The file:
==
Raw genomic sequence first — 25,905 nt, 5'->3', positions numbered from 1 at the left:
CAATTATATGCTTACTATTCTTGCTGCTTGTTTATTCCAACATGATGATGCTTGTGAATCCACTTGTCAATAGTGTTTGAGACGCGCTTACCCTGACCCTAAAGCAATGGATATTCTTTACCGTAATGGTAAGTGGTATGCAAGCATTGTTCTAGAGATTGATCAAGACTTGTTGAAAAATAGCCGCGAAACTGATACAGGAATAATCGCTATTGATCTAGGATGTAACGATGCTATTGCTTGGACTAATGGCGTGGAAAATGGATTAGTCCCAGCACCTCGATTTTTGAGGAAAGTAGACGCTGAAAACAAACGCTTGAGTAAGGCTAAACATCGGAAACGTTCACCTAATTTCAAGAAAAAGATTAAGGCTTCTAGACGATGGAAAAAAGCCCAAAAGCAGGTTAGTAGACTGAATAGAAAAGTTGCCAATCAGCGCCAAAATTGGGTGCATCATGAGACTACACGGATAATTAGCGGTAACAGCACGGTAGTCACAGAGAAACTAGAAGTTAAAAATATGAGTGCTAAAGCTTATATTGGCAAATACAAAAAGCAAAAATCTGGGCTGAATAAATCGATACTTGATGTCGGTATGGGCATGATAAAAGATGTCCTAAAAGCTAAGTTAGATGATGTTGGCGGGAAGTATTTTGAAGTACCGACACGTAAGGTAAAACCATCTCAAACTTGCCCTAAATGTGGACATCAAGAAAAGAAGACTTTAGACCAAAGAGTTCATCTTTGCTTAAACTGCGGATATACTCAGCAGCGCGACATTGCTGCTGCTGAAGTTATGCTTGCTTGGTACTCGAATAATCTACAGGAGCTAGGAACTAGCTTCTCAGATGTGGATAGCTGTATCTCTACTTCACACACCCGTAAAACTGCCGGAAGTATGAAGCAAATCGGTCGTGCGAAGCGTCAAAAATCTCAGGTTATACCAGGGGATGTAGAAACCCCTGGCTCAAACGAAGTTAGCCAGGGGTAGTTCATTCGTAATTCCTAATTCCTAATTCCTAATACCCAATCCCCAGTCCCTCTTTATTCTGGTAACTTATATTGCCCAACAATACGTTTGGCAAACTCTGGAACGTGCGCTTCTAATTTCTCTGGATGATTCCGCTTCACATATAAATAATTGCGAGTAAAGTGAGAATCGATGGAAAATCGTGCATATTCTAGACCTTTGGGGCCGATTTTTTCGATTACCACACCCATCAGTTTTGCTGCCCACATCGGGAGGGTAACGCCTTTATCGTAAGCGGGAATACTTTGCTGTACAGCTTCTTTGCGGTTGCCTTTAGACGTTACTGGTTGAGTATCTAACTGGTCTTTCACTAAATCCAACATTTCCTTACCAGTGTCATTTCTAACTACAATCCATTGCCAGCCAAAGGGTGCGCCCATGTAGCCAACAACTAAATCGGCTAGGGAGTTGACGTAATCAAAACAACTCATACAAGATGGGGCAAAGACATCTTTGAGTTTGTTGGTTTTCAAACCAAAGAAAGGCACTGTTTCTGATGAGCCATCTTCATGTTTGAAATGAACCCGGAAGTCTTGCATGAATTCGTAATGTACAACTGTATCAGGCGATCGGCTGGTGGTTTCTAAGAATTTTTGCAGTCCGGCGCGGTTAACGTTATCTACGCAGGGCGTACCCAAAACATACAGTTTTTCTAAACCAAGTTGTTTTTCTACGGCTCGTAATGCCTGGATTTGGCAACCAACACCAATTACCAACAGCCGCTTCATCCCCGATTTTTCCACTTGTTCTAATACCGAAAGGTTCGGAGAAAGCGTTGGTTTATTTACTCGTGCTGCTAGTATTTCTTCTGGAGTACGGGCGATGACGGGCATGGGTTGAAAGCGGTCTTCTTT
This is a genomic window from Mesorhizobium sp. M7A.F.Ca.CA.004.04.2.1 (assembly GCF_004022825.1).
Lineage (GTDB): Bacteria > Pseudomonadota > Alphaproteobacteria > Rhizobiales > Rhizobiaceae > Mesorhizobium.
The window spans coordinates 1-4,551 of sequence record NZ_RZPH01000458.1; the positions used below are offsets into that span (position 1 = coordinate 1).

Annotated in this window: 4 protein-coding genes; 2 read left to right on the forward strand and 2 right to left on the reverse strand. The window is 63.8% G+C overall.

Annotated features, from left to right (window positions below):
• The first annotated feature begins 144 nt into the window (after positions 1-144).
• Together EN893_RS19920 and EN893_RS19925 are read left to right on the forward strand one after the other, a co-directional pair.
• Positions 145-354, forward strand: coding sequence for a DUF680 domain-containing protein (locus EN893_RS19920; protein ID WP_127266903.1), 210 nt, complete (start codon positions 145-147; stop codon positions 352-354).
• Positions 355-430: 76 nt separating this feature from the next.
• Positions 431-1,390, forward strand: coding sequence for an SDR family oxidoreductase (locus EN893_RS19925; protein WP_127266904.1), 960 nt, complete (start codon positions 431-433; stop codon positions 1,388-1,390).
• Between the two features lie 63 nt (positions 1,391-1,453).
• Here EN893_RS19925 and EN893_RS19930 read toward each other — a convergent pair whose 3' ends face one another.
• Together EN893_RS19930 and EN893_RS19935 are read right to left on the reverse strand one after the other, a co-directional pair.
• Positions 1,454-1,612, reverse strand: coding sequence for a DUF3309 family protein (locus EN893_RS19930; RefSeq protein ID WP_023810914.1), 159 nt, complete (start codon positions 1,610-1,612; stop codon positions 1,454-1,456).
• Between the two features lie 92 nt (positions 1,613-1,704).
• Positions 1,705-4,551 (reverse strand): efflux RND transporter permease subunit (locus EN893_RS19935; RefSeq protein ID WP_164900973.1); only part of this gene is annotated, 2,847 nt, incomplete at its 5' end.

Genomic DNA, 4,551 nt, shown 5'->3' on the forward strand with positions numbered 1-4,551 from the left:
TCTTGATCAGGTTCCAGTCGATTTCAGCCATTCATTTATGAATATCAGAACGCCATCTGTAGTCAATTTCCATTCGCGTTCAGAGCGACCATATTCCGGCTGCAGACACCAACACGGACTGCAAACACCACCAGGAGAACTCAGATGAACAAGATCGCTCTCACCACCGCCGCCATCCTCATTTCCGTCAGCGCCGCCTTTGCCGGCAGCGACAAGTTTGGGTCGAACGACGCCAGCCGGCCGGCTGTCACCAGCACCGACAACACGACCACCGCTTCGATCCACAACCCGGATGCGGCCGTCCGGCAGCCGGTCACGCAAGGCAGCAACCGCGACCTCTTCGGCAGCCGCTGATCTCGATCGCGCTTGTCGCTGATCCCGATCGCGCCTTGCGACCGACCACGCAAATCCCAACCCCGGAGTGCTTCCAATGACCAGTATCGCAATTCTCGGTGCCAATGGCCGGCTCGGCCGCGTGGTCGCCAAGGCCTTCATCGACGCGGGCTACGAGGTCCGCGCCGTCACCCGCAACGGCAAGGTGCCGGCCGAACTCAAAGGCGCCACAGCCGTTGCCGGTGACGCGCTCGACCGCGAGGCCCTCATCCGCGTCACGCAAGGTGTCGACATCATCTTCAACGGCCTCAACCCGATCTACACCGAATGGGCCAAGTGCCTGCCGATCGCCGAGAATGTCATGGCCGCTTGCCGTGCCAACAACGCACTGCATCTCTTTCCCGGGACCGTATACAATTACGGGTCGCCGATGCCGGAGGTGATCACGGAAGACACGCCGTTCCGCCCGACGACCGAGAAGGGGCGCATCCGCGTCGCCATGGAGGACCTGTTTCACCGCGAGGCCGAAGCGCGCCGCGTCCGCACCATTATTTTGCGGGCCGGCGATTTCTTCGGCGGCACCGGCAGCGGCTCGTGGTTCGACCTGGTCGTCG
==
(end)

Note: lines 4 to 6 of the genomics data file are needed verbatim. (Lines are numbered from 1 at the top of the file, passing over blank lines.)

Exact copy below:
Lineage (GTDB): Bacteria > Pseudomonadota > Alphaproteobacteria > Rhizobiales > Rhizobiaceae > Mesorhizobium.
The window spans coordinates 1-4,551 of sequence record NZ_RZPH01000458.1; the positions used below are offsets into that span (position 1 = coordinate 1).

Annotated in this window: 4 protein-coding genes; 2 read left to right on the forward strand and 2 right to left on the reverse strand. The window is 63.8% G+C overall.